After El Bulli closed in 2011, foodies all over the world wondered what brothers Ferran and Albert Adria would do next. For those who don't know who they are, they created or popularized " deconstructive cuisine" by transforming conventional foods into foam or vapor forms.
This past year in April they opened something rather different, Pakta, a Japanese-Peruvian Nikkei restaurant in Barcelona with the restaurant’s co-chefs, Kyoko Ii and Jorge Muñoz..
From a New York Times article " "The small plates are inspired by the Nikkei cuisine of the Japanese who migrated to Peru about a century ago: fresh fish combined with corn, ají peppers, yuca, potatoes and, in Pakta’s case, a host of creative flourishes — algae from around the world, flavorful flower petals, succinct wild herbs and bursting soy “caviar” bubbles.”
Following tradition, guests are encouraged to eat with their hands. There are two tasting menus: 20 courses and 5 desserts for 90 euros a person, or 15 courses and 4 desserts for 68 euros. It’s a small space (32 seats) so reservations are hard to come by.
Note: Pakta was recently featured by Food + Wine as one of the “100 Restaurants Worth a Pilgrimage”- a list chosen by the magazine’s “favorite globe-trotting chefs.”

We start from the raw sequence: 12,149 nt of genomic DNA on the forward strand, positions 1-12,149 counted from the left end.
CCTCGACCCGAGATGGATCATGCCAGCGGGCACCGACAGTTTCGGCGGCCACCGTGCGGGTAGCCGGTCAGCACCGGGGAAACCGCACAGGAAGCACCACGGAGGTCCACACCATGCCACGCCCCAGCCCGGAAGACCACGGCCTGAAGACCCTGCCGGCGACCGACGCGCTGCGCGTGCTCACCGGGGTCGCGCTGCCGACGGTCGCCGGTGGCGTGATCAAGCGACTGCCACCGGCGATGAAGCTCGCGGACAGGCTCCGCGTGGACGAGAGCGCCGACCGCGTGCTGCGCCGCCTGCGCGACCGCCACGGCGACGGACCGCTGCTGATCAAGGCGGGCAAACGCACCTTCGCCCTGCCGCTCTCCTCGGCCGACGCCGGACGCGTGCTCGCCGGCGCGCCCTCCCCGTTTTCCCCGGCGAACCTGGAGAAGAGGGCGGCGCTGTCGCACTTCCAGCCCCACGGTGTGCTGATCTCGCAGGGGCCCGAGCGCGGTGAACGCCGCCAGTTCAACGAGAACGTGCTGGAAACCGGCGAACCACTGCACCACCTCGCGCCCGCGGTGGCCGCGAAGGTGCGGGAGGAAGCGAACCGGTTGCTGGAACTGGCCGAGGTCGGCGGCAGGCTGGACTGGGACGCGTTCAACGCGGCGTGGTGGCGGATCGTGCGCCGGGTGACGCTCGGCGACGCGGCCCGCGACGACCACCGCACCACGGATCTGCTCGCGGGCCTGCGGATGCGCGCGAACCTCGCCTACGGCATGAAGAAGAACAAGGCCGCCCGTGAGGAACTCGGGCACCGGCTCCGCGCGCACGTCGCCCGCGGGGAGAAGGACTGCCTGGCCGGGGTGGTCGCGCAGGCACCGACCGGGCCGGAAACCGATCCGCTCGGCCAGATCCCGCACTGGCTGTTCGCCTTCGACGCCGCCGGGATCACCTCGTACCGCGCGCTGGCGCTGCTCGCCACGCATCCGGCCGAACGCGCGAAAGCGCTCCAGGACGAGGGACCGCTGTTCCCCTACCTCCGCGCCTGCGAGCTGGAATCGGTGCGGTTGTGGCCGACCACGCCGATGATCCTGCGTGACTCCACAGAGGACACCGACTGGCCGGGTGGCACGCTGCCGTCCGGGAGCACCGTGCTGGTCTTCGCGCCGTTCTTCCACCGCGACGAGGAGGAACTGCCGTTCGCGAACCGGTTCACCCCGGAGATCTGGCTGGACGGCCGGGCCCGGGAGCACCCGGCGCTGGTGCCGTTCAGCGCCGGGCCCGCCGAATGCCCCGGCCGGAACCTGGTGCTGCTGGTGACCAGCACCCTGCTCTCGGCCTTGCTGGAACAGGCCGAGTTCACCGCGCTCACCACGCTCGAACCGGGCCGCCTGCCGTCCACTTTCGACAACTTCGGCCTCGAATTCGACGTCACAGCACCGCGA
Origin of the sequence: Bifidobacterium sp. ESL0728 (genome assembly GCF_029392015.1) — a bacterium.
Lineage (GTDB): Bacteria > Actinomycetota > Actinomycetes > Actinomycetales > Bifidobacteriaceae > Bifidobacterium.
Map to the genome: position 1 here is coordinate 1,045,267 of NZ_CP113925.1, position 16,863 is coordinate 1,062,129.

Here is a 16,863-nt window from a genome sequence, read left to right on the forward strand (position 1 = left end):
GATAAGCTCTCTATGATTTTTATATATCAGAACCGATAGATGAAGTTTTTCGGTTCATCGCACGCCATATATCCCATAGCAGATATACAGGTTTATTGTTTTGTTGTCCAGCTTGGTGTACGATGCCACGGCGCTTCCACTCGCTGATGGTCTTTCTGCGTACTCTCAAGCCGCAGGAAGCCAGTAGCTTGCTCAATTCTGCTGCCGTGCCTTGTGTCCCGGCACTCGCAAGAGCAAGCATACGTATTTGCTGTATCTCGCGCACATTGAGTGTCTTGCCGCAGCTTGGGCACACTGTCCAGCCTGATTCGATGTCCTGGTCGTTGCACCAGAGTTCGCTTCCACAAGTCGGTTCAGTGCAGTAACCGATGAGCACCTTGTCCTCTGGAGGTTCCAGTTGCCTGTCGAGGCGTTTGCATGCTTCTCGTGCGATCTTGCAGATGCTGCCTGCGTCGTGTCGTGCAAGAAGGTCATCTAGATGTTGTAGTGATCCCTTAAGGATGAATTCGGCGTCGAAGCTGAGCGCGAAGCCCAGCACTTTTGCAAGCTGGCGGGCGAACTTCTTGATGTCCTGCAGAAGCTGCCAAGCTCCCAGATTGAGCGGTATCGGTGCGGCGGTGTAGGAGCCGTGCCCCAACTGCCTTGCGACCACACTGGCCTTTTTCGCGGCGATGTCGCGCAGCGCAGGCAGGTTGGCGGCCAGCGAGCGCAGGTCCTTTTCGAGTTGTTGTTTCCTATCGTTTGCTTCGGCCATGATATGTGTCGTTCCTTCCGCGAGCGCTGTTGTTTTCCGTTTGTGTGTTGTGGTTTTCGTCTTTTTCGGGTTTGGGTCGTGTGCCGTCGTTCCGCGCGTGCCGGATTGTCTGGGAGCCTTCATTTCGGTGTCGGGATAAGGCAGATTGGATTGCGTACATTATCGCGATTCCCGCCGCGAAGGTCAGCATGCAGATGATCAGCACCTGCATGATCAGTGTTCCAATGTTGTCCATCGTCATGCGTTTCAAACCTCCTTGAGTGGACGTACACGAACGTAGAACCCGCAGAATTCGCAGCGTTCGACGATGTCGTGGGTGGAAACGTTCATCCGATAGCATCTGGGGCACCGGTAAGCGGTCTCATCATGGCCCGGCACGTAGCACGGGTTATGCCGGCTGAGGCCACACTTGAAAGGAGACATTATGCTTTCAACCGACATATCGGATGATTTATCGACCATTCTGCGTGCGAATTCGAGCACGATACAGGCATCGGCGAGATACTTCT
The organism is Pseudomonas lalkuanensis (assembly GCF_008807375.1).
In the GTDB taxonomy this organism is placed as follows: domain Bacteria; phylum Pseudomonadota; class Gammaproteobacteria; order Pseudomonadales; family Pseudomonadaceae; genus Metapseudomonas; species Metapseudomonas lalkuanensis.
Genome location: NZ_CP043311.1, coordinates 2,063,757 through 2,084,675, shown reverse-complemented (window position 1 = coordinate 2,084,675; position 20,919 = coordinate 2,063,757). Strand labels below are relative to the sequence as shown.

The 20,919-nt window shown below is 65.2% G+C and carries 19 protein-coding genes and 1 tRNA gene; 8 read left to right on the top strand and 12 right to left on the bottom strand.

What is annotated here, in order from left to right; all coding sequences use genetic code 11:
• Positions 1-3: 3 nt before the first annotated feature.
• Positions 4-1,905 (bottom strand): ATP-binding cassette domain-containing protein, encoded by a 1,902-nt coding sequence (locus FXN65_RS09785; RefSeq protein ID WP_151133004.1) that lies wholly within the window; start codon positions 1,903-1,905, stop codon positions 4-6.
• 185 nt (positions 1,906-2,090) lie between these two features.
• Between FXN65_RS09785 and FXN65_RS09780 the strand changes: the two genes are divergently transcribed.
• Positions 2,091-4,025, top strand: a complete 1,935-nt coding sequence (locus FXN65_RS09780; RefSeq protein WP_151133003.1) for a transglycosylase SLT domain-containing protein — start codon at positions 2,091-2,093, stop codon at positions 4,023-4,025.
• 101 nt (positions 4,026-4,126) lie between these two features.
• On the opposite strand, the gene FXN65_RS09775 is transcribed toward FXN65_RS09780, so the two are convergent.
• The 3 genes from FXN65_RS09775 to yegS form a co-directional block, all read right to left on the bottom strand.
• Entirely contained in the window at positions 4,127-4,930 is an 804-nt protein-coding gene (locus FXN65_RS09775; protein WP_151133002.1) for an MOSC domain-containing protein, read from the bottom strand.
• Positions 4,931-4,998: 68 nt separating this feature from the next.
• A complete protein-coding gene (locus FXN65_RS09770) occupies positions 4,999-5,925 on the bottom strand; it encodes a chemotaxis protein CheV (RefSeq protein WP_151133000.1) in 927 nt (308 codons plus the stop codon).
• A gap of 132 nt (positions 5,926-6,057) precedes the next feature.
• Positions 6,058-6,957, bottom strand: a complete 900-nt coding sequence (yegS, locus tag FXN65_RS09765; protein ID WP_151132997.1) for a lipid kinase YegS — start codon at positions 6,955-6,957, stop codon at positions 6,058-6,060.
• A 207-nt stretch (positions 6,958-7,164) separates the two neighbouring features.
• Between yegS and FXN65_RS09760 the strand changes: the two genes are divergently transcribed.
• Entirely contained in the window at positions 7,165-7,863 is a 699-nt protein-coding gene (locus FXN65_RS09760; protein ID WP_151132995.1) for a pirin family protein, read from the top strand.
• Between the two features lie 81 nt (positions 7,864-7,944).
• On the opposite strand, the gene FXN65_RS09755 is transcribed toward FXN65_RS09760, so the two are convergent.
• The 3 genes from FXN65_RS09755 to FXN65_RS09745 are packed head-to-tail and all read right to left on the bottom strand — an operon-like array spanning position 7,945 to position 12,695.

I absolutely love this Food and Wine piece because I couldn't have described it any better myself.
The dining room was beautiful. Warm wooden ribs crisscrossed strands of colored yarn—it was like being inside the belly of a whale that had swallowed a loom. Classic pisco sours arrived first. Next, llangueta (tiny fried fish) with kimchi. Then, smoked mackerel in a tidal pool of seaweed juice; attenuated carrots on the fronds of a fern; gyoza stuffed with suckling pig. The tuna nigiri torqued like the fins of a fancy car. The dish that Albert said was “the most markedly Nikkei” was a pot of pale green tofu—soy milk “flan,” flavored with avocado and topped with salmon roe, yuzu and a coil of sea urchin. The texture was indescribably soft. Forget marrying sweet and savory—it seemed as though Albert had conjured a fifth element, one beyond earth, air, fire and water. For once, I was happy that I had never gotten to eat at El Bulli; Pakta might have made it have seem like a less memorable experience.